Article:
The commodification of women—through trafficking and bride buying—mixed with widespread social unrest. The U.S. State Department already lists the sex ratio imbalance in China as a cause of trafficking in Asia. And young unmarried men are responsible for a disproportionate share of violence and crime.
Do you personally extend any sympathies towards men who would buy a wife from impoverished backgrounds, or engage in other forms of human trafficking to address the lack of women in their communities? What about women who complain of there not being enough decent men in China to date or marry?
I interviewed a few men who had bought wives, and I found myself sympathizing with some of them. At the end of the day they just want what most people in the world take for granted: the opportunity to find a partner. And in some cases they are pressured into buying a wife by their families.
As for the complaint about decent men: no offense to men, but that’s a complaint of women the world over. In New York and Seoul as well as Shanghai, educated professional women increasingly outnumber educated professional men.
But when you look at the overall population in China and many other countries, there are millions of more men than women. It’s just that many of them live in places like Anhui.
Do you think there’s any likelihood that societies suffering gender imbalance ratios would see a shift in social mores to condone homosexual relationships amongst men, but be against the same for women?
Definitely. The gender imbalance may help alleviate social pressure on gay men to get married. And thanks for bringing up lesbian women. Many analysts forget about them when they look at this issue. Pressure on women to marry will almost certainly increase. To some degree the fact that we’re talking about “leftover women” is a sign that it already has.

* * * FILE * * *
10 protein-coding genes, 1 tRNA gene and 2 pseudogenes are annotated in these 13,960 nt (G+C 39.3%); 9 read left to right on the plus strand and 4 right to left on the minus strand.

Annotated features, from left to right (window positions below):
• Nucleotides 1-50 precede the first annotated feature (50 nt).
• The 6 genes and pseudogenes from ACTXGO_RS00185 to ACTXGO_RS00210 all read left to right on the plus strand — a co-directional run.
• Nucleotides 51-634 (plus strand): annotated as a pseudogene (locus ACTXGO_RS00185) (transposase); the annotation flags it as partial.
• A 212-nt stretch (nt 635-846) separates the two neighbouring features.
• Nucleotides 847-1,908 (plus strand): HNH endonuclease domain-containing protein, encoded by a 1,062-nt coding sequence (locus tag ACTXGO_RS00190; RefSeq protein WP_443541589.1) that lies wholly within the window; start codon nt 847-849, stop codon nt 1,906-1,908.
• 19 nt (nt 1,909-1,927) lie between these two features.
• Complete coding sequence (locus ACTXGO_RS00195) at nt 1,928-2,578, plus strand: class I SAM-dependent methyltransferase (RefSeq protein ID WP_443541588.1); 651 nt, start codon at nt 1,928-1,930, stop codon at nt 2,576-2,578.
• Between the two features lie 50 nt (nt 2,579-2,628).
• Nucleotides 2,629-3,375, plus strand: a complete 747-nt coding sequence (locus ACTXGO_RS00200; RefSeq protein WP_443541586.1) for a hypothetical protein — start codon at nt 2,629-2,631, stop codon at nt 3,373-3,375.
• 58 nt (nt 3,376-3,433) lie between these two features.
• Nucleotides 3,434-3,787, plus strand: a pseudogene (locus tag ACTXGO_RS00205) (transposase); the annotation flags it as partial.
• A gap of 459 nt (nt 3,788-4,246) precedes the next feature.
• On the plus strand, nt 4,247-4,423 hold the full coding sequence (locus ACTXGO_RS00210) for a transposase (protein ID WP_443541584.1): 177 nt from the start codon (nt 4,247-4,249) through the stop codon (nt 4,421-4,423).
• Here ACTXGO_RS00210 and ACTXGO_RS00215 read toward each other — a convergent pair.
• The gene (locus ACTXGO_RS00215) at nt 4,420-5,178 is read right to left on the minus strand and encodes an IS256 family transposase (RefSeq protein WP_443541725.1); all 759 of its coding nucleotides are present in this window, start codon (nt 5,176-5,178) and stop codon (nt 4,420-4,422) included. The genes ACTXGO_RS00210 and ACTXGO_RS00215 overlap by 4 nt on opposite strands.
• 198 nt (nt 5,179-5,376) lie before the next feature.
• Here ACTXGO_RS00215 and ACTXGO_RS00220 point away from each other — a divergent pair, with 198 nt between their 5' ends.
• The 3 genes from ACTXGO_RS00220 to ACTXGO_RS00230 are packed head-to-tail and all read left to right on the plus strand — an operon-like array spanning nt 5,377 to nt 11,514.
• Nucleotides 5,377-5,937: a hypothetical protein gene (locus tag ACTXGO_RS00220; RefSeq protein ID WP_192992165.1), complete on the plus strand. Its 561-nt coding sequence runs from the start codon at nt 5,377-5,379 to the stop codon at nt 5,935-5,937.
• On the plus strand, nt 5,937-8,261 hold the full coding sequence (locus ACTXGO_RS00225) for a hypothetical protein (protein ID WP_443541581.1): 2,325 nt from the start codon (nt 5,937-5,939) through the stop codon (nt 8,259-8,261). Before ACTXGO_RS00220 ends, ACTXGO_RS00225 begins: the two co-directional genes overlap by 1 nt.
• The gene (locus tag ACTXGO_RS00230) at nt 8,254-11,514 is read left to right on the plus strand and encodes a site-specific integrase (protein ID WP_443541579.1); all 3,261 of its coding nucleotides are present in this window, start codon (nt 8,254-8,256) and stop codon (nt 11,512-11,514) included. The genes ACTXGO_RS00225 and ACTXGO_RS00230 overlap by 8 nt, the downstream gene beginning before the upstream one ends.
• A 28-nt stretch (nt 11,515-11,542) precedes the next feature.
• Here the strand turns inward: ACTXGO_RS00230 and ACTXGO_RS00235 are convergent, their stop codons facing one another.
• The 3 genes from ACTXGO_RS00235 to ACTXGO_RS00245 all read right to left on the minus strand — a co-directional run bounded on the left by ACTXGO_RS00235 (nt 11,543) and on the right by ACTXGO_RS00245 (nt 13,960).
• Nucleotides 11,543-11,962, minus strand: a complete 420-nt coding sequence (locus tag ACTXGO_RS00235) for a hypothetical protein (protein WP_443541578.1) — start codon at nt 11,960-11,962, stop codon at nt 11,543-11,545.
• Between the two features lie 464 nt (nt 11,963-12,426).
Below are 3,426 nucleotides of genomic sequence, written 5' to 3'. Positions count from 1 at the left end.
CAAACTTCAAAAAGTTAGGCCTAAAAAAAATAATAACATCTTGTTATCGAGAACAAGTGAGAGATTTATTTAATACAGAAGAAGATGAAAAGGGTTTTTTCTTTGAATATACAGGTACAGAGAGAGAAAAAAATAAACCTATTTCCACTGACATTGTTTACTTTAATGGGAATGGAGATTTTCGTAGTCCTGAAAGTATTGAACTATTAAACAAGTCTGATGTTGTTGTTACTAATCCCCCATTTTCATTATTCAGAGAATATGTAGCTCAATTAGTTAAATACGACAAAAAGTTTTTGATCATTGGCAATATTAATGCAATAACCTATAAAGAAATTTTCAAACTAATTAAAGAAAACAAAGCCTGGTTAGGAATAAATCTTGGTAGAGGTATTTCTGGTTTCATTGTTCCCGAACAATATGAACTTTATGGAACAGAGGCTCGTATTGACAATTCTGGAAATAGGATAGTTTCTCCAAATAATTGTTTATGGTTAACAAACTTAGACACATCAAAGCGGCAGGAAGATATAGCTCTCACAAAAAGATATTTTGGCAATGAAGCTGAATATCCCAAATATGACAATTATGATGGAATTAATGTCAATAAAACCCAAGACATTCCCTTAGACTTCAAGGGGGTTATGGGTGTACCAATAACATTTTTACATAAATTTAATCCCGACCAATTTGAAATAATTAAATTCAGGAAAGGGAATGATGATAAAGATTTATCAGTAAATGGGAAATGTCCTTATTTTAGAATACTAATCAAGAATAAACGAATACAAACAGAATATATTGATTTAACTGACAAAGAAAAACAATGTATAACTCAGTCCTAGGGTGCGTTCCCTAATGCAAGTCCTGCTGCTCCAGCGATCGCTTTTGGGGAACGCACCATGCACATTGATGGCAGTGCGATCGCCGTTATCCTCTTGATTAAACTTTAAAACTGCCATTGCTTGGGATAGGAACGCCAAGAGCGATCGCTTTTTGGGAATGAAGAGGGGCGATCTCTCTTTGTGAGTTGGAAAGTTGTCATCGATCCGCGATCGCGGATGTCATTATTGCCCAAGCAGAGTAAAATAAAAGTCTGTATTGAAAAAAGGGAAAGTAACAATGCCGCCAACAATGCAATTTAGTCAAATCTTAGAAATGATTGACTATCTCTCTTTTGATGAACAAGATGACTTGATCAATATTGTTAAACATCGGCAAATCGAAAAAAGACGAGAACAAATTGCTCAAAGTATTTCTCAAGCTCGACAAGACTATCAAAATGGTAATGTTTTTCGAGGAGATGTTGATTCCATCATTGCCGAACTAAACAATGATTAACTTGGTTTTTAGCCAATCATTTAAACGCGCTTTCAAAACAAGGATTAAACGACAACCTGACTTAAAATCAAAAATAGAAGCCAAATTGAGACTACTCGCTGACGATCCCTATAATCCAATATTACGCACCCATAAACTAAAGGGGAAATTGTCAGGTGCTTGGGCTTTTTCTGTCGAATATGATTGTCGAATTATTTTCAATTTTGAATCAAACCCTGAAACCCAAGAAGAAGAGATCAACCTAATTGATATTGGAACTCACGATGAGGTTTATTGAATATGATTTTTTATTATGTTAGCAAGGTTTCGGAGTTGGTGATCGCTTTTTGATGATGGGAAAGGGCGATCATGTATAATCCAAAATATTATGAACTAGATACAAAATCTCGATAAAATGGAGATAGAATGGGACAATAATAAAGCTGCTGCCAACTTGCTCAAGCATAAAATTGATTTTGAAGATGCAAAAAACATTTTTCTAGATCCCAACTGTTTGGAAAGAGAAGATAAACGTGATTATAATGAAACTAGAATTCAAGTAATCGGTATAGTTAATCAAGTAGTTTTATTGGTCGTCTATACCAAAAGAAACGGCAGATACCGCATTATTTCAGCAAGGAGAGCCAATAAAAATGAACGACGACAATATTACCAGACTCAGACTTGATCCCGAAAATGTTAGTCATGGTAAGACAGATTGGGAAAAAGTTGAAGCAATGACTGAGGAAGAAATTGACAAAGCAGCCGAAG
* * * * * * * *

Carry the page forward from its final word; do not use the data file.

What about the likelihood that social norms would shift concerning prostitution, or even polygamy, due to gender imbalances?
To be honest, China already has a high proportion of men who report having been to a prostitute compared with, say, the U.S. But the gender imbalance further drives demand for prostitution.
Cases of polyandry—women married to multiple men—have cropped up in both China and India, which is disturbing. But I can’t see polyandry becoming widely accepted.
Does the international community have a responsibility to be concerned about gender imbalance in China and other Asian countries, and if so, what role should they play in addressing the issue?
Western countries played a role in laying the groundwork for sex selection in Asia, and today they bear responsibility for helping solve the problem—which ultimately is a global issue. There is a need for everything from better monitoring of sex ratios to scorecards highlighting countries with the worst gender imbalances. Some reports comparing women’s rights across countries don’t even take the number of women in the population into account. But that is changing.
For more information on Mara Hvistendahl and Unnatural Selection on her personal website, click here, or you can also follow her on Twitter.
Mara Hvistendahl: Choosing boys over girls,and the consequences of a world full of men // Free // 7pm // Rittman Theater @ Concordia International School // 999 Mingyue Lu, near Huangyang Lu, Jinqiao, Pudong（金桥明月路999号, 近黄杨路）// Nearest Metro stop: Yunshan Road (云山路站), Line 6